Bliny, Soviet style!
With recipes for Buckwheat and Wheatflour Bliny.
From Sputnik Magazine, USSR 1988:
Lovely round bliny, glistening and hot, like the generous sun. Drenched with vegetable oil, they are a reminder of the offerings made to the great stone idols in pre-Christian times. The blin pancake is a symbol of the sun, of warm days and good harvests, of harmonious marriage and healthy children.
Thus wrote the famous Russian writer Alexander Kuprin.
Indeed, bliny have been famous in Russia since time immemorial. For our heathen ancestors they were the chief delight at feasts held in honour of Veles, the god of fertility. Celebrated at the beginning of spring, Veles' day was incorporated into the Christian calendar as Shrovetide, or Pancake week, the week before Lent.
Pancake week has always been a jolly festival, a time for letting go and real merriment. In the old days, throughout the Russian lands the week was a time boisterous fun and entertainer outside and in the streets: troikas were to be seen tearing everywhere, sledges would hurtle down hillsides, and hilarious snowball fights were held that involved the storming of snow fortresses, whose incredible forms were easily fashioned with the moist March snow.
Also, the week was considered a good time for getting married. An invariable feature of Pan-cake week was the festive table laden with food.
Bliny were the ornament and main culinary item of the holiday table. There were bliny with butter, with sour cream, caviar, jam, honey -- in fact with anything that would be appetizing wrapped in hot fried dough.
This is how bliny are made:
Firstly, you must leaven a thin dough. To do this, add yeast to some warm water or milk, then sprinkle into the solution flour, mixing to form a liquidy dough. This part of the process will require half of all the flour used to make the bliny.
Do the mixing in a wooden or enameled bowl. The mixture will expand, and must increase in size by about two or three times.
Stand in a warm place, having covered the bowl with a towel (under no circumstances seal the top: the mixture must breathe). If the dough rises too quickly, "knead" it with a spoon and put it in a cooler place.
When the mixture has doubled or trebled in size, add to it the remaining flour, and also salt, yolks of eggs, sour cream, oil, and other ingredients. Again put in a warm place. As soon as it has risen for a second time, pour in portions into a hot frying pan.
Now, about the frying pan. Made of cast iron, it should be no bigger than a dessert plate -- the traditional size of the Russian blin. Then the pan must be absolutely clean. To make sure of this, get the pan hot and sprinkle the bottom of it with coarse salt; heat well and move around; then wipe with a dry cloth. This will also stop the bliny from burning and sticking. It's best to use a wooden ladle that holds exactly one portion for pouring the mixture into the pan. The seared and cleaned frying pan should, by the way, be smeared with a little salt-free pork fat or vegetable oil.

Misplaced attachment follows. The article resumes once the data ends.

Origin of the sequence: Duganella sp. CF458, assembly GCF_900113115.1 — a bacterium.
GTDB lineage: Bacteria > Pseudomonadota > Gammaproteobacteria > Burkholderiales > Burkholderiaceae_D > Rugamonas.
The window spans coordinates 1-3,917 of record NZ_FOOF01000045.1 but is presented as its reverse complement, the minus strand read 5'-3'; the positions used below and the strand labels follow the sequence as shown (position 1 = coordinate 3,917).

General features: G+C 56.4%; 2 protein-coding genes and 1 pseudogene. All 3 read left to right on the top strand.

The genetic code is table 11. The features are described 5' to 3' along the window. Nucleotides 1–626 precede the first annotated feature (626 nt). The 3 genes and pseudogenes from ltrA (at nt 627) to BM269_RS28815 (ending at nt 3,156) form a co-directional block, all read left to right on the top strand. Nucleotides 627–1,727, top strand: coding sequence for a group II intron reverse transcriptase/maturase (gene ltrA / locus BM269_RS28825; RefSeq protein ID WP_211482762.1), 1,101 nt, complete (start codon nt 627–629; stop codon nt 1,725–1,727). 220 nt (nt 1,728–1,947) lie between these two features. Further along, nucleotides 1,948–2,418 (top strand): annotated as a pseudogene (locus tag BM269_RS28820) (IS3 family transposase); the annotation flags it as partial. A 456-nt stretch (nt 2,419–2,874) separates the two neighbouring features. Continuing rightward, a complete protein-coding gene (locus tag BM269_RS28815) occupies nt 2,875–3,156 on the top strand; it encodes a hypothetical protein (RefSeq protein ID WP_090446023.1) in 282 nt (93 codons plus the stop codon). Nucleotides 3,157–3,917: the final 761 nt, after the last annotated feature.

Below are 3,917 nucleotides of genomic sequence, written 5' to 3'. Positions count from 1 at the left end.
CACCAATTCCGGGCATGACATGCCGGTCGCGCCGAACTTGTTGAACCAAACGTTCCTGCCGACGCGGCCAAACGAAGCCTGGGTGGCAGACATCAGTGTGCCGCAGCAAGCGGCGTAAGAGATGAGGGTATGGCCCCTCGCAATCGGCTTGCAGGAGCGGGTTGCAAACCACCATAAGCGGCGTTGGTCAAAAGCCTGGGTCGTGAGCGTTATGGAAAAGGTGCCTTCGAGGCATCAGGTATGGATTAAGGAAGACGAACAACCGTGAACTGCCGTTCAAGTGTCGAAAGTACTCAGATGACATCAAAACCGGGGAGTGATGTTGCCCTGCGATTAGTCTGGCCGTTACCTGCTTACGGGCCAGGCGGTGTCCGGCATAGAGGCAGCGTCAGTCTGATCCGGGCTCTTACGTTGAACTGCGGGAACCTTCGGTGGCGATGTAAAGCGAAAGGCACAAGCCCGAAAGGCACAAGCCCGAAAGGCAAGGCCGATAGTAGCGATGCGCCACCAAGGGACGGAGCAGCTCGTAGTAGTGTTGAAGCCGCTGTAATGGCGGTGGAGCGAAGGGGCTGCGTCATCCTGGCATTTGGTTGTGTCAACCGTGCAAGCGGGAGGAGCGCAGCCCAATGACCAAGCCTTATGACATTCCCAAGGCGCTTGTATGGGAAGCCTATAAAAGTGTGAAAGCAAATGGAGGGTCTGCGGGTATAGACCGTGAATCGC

The blin should be turned with a spatula once it has started to brown. The cooked bliny should be put in a pile, covered tightly, and left in a warm place so that they don't go cold. Best of all, they should be kept hot in an oven, or some other hot place, once cooked.
The bliny may be served with clarified butter, caviar, sour cream, and salmon. There are hundreds of Russian bliny recipes. Here are two of the most popular:
Take 2 cups of buckwheat flour. 2 of wheat flour, 4 of milk; 3 raw eggs, 100 g single or sour cream, one tablespoon of granulated sugar, 25-30 g yeast, 2 tablespoons butter, salt to taste. And vegetable oil for the frying pan.
Sprinkle the buckwheat flour into an enameled saucepan, pour in two cups of warm milk, into which the yeast has been added and blended. Mix well and leave to leaven in a warm place. When the mixture has risen, knead it with a wooden spoon. Add the remaining milk, sprinkle in the wheat flour, and blend. Put the mixture in a warm place again.
Once the leavening is done, add the egg yolks blended with the butter, sugar and salt. Mix.
Beat the cream and egg whites into a froth, and add to the mixture. Leave to stand in a warm place for 15-20 minutes. Now prepare the bliny in the frying pan.
4 cups wheat flour, 4 of milk, 50 g butter, 3 eggs, 20-25 g yeast, sugar and salt to taste.
Make the leaven mixture using only half the flour, then prepare as buckwheat bliny, only without the cream.